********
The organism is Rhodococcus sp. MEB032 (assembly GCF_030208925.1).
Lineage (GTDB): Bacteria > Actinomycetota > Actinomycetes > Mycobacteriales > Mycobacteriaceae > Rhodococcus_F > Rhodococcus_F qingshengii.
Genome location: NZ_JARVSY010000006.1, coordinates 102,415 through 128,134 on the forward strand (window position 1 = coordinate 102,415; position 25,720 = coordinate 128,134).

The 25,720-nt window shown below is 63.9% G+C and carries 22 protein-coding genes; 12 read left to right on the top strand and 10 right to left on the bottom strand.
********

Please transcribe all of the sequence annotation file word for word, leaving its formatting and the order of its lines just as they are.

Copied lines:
The organism is Rhodococcus sp. MEB032 (assembly GCF_030208925.1).
Lineage (GTDB): Bacteria > Actinomycetota > Actinomycetes > Mycobacteriales > Mycobacteriaceae > Rhodococcus_F > Rhodococcus_F qingshengii.
Genome location: NZ_JARVSY010000006.1, coordinates 102,415 through 128,134 on the forward strand (window position 1 = coordinate 102,415; position 25,720 = coordinate 128,134).

The 25,720-nt window shown below is 63.9% G+C and carries 22 protein-coding genes; 12 read left to right on the top strand and 10 right to left on the bottom strand.